// "equals" defaults to pointer equivalence, which is what we want
}

public static class Male extends Person<Female> {
public Male(String name) {
super(name);
}

@Override
public boolean equals(Object that) {
return that instanceof Male && super.equals(that);
}
}

public static class Female extends Person<Male> {
public Female(String name) {
super(name);
}

@Override
public boolean equals(Object that) {
return that instanceof Female && super.equals(that);
}
}


This also allows us to better leverage the type system than only relying on Strings – the downside is that the client will need more initialization code to prepare the Persons.

• There is no substantial difference between Pair and Edge. I'd combine both into one class.

• You made your code far more complicated than necessary by splitting logic into createPairs and mapSetsToPairs. You create two LinkedHashSets and then iterate over both in parallel. We can do all of that in one loop:

private List<Pair> createPairs(List<Edge> edges) {
final Set<String> hookedUpMales = new HashSet<>();
final Set<String> hookedUpFemales = new HashSet<>();
final List<Pair> hookedUpPairs = new ArrayList<>();

for (Edge edge : edges) {
if (hookedUpMales.contains(edge.male) || hookedUpFemales.contains(edge.female)) {
continue;
}
}

return hookedUpPairs;
}

• If you are targeting Java 7, you don't have to spell out all generics, and can use the diamond operator instead:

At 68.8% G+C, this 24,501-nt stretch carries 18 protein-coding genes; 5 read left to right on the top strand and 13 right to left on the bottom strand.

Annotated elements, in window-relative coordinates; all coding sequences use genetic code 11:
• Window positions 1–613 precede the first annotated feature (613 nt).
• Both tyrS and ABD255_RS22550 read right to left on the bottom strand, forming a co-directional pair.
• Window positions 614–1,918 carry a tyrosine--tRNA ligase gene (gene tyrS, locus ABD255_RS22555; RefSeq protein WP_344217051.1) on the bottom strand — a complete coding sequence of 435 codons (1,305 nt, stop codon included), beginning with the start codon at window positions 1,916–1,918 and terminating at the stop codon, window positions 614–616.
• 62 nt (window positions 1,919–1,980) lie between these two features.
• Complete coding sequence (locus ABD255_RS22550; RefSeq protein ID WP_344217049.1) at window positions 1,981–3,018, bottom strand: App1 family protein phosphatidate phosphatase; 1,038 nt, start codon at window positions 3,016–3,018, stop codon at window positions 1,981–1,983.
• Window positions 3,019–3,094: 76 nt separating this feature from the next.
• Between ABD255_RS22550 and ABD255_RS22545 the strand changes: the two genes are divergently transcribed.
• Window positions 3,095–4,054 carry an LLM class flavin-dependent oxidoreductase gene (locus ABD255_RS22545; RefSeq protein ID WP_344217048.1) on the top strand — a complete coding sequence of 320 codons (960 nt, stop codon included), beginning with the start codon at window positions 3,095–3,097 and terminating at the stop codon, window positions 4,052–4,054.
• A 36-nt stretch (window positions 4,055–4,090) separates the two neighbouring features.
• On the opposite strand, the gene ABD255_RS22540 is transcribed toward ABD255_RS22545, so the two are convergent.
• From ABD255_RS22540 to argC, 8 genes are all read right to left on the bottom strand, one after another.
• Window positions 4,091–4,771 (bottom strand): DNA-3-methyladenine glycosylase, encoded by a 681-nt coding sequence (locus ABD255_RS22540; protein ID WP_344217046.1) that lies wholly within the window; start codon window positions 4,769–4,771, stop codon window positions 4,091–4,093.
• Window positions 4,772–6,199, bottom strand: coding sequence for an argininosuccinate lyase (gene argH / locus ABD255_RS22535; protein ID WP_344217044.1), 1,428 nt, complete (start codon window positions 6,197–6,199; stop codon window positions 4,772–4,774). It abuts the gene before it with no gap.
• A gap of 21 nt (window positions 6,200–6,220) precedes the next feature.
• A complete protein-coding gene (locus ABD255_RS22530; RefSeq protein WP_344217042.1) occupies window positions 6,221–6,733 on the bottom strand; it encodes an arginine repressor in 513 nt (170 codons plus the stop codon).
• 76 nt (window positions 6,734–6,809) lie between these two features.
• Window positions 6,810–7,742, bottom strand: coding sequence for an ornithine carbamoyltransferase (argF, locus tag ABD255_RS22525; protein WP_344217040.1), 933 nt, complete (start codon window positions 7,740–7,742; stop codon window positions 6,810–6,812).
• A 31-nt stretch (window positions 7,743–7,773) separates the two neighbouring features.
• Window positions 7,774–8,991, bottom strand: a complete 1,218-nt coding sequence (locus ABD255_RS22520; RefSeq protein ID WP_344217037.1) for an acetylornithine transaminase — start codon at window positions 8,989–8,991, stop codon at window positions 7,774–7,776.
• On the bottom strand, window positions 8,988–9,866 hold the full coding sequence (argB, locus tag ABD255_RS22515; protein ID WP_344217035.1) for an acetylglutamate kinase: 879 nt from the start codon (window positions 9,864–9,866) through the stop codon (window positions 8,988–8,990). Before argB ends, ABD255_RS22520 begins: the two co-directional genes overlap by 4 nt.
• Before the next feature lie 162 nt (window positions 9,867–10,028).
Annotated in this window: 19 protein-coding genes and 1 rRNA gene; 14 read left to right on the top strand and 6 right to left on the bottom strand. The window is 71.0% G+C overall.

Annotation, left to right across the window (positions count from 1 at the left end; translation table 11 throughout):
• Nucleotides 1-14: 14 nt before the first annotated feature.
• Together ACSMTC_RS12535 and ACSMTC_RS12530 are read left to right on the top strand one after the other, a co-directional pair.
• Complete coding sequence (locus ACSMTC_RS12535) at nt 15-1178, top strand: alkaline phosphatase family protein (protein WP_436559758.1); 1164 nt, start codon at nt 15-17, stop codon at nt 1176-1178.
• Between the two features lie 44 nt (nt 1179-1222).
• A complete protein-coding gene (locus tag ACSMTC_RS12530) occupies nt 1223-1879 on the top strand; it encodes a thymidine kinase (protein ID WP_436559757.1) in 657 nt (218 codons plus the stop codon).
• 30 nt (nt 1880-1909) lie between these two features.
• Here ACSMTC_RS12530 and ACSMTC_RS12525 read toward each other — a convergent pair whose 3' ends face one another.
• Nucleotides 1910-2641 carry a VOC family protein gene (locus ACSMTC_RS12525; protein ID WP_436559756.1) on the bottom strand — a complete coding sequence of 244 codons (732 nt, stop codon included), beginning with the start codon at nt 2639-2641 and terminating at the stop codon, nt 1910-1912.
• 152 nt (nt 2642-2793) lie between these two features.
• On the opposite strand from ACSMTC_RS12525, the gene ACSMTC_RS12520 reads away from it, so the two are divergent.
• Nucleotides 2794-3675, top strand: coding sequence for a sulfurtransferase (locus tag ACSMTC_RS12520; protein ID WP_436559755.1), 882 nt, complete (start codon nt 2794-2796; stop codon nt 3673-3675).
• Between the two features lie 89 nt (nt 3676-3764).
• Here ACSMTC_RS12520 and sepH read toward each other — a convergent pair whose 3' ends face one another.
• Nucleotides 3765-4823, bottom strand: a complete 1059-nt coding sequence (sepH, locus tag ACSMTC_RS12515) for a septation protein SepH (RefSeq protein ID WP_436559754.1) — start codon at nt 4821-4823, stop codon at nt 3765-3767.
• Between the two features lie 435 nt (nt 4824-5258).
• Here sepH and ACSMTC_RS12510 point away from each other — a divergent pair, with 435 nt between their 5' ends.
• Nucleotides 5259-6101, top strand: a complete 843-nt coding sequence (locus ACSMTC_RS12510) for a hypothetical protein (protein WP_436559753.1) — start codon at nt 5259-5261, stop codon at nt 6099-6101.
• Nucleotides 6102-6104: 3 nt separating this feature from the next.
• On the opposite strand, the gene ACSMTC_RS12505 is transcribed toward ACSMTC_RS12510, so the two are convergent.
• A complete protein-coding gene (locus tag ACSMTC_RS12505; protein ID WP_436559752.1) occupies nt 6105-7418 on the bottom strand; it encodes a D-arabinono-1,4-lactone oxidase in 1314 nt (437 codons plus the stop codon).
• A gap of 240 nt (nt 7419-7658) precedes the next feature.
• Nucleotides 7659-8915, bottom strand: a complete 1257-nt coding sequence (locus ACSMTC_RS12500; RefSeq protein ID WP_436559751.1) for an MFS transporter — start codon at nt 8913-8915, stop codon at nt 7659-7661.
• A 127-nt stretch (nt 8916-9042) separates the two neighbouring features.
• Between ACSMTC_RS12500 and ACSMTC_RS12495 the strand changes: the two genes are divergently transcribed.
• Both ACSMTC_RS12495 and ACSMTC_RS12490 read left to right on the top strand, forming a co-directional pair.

// final List<Edge> edgeList = new ArrayList<Edge>(edges);
final List<Edge> edgeList = new ArrayList<>(edges);

• Your tests are buggy. While you guarantee that you return the optimal pairs, you do not guarantee any order when two pairs have the same preferences. Therefore in your first test, actualValues.get(0).getMale() may be male2 rather than male1. Instead:

1. Test that the number of returned pairs is correct
2. Test that the collection of pairs contains an expected pair. This implies that you should override equals and hashCode for the Pair class.
• In parseChoiceMaps, you assign i + 1 as a preference, then decrement that value again when calculating your rank. This index shuffling servers no purpose, and can be removed by using zero-based preferences

I did a bit of refactoring incl. introducing a Person class and unifying Edge and Pair, and the result is in fact quite nice: http://ideone.com/RSTcUu

Further observations:

• Your JavaDoc contains Markdown-like lists. IIRC, you can use a restricted subset of HTML for formatting instead.

• Your ranking algorithm seems terribly flawed. I understand that you need some absolute ordering, but a modified Manhattan Distance or Euclidean Distance would probably do a better job. For example with f = 10, m = 0 (where f is the female preference, m the male preference) we get a rank of 22. Now we might have another edge with f = 0, m = 9. I would expect this second edge to be sorted before the first one. But it has a rank of 101, which is far worse! In other words, the choice of males is weighted more heavily.